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The Red Sea has, from time immemorial, been one of the world’s most navigated spaces, in the pursuit of trade, pilgrimage and conquest. Yet this multidimensional history remains largely unrevealed by its successive protagonists. Intrigued by the absence of a holistic portrayal of this body of water and inspired by Fernand Braudel’s famous work on t…
 
Between the years 1964 and 1974, Ethiopian post-secondary students studying at home, in Europe, and in North America produced a number of journals where they explored the relationship between social theory and social change within the project of building a socialist Ethiopia. Ethiopia in Theory: Revolution and Knowledge Production, 1964-2016 (Brill…
 
In this wide-ranging history of the African diaspora and slavery in Arabia in the nineteenth and early twentieth centuries, Matthew S. Hopper examines the interconnected themes of enslavement, globalization, and empire and challenges previously held conventions regarding Middle Eastern slavery and British imperialism. Whereas conventional historiog…
 
On the Swahili coast of East Africa, monumental stone houses, tombs, and mosques mark the border zone between the interior of the African continent and the Indian Ocean. In Swahili Port Cities: The Architecture of Elsewhere (Indiana University Press), Prita Meier explores this coastal environment and shows how an African mercantile society created …
 
What are the African Middle Ages? A place, certainly, and a time period, evidently. But also a “documentary regime,” argues François-Xavier Fauvelle. How do we reconstruct these centuries of the African past in the face of a daunting lack of sources? In thirty-four thoughtful vignettes, Fauvelle takes us along for the ride as he wrestles with this …
 
Stephanie Newell, Professor of English at Yale University, came to this project, which explores the concept of “dirt” and how this idea is used and applied to people and spaces, in a rather indirect way, having read the memoirs and journals of merchant traders – particularly the white British traders who were writing about their visits to many of t…
 
Anais Angelo, postdoctoral researcher at the Institute for African Studies at the University of Vienna has written an exceptional book entitled Power and the Presidency in Kenya: The Jomo Kenyatta Years (Cambridge University Press) in CUP's prestigious African Studies Series. Angelo’s book analyses the little-studied institution of the Office of th…
 
Omar H. Ali’s Malik Ambar: Power and Slavery across the Indian Ocean (Oxford University Press, 2016), provides insight into the life of slave soldier Malik Ambar. It offers a rare look at an individual who began in obscurity in the Horn of Africa and reached the highest levels of South Asian political and military affairs in the late sixteenth and …
 
In her new book, Economistes and the Reinvention of Empire: France in the Americas and Africa, c. 1750-1802 (Cambridge UP, 2020), Dr. Pernille Røge charts the confluence and reciprocal impacts of ideas and policies espoused by political economists, colonial administrators, planters, and entrepreneurs to reform the French empire in the second half o…
 
In Indians in Kenya: The Politics of Diaspora (Harvard University Press, 2015), Sana Aiyer investigates how Indian diasporic actors influenced the course of Kenya’s political history, from partnering with Europeans in their colonial mission in East Africa to political solidarity with Africans in their anticolonial struggles. Working as merchants, s…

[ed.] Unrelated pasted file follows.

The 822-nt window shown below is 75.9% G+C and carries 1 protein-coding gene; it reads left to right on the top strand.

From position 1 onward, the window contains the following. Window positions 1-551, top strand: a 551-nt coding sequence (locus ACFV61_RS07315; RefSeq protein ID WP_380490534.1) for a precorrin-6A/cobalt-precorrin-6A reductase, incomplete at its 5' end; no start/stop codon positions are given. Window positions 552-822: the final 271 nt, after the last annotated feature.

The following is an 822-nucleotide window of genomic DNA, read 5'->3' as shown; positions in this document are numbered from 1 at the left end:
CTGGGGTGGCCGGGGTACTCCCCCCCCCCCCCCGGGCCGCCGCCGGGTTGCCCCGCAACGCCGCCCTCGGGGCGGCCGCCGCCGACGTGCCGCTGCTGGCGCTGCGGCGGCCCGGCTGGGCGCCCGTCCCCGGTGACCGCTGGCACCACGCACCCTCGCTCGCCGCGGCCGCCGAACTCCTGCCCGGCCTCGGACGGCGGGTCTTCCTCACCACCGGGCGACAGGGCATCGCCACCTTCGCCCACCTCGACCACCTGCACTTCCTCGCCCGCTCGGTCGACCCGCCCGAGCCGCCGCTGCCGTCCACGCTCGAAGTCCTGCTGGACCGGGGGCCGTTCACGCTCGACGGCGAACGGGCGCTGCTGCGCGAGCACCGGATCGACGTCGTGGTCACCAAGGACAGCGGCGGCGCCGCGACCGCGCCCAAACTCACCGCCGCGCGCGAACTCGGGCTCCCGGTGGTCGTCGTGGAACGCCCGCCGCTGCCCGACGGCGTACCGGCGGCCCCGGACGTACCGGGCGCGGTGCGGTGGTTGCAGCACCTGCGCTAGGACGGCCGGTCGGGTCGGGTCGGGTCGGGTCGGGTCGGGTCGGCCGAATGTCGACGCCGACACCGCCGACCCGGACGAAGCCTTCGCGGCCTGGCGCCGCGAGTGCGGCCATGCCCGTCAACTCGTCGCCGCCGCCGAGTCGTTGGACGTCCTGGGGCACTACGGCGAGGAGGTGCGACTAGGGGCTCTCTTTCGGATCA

Jacob Mundy is associate professor of PCON at Colgate University He’s written a great book titled Libya, published in 2018 in Polity Presses' "Hot Spots in Global Politics" series. Jacob’s book is part-history, part-political science to guide readers through the intricate maze of foreign and Libyan actors and institutions that define modern day Lib…
 
The protection of African wildlife enjoys the support of large numbers of individuals and institutions throughout the world. In Wildlife between Empire and Nation in Twentieth Century Africa (Palgrave Macmillan, 2019), Jeff Schauer explains how this global attention to African wildlife evolved from late nineteenth century to the present. By tracing…
 
Jeremy Black, the prolific professor of history at Exeter University, has published A Brief History of the Mediterranean (Little Brown, 2020), to offer readers an overview of this sphere from pre-history to the present day. Taking in the importance of geography, civilizational change and cultural representations, Black moves between disciplines to …
 
The story of freedom and all of its ambiguities begins with intimate acts steeped in power. It is shaped by the peculiar oppressions faced by African women and women of African descent. And it pivots on the self-conscious choices black women made to retain control over their bodies and selves, their loved ones, and their futures. Slavery's rise in …
 
Hideaki Suzuki’s book Slave Trade Profiteers in the Western Indian Ocean: Suppression and Resistance in the Nineteenth Century (Palgrave Macmillan, 2017) provides an insightful perspective to the growing scholarship on Indian Ocean slavery by shifting focus onto those who profited from the slave trade. He examines the ways in which slave traders in…
 
States of Justice: The Politics of the International Criminal Court (Cambridge University Press, 2020) theorizes the ways in which states that are presumed to be weaker in the international system use the International Criminal Court (ICC) to advance their security and political interests. Ultimately, the book contends that African states have mana…
 
Realizing Islam: The Tijaniyya in North Africa and the Eighteenth-Century Muslim World (The University of North Carolina Press 2020) by Zachary Valentine Wright (Associate Professor in Residence in History and Religious Studies at Northwestern University in Qatar) maps the intellectual history of the largest Sufi order in West and North Africa, the…